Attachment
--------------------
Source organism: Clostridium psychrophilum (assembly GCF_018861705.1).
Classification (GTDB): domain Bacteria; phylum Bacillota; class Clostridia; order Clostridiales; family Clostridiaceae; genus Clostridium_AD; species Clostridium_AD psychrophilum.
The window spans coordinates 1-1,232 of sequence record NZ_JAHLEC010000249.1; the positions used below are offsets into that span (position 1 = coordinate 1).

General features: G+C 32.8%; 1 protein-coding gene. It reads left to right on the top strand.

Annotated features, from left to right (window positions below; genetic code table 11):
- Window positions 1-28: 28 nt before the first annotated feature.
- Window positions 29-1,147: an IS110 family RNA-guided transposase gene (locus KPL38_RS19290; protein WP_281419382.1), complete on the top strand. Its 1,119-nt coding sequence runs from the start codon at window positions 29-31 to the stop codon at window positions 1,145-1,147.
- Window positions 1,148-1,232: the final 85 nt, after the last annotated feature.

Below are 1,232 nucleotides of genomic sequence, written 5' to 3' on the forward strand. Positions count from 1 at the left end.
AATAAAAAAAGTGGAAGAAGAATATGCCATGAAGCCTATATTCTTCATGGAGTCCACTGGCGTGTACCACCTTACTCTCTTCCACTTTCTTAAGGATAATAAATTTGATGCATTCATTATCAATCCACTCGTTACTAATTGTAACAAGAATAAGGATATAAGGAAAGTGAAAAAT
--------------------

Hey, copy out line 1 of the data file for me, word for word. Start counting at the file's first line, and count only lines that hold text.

Source organism: Clostridium psychrophilum (assembly GCF_018861705.1).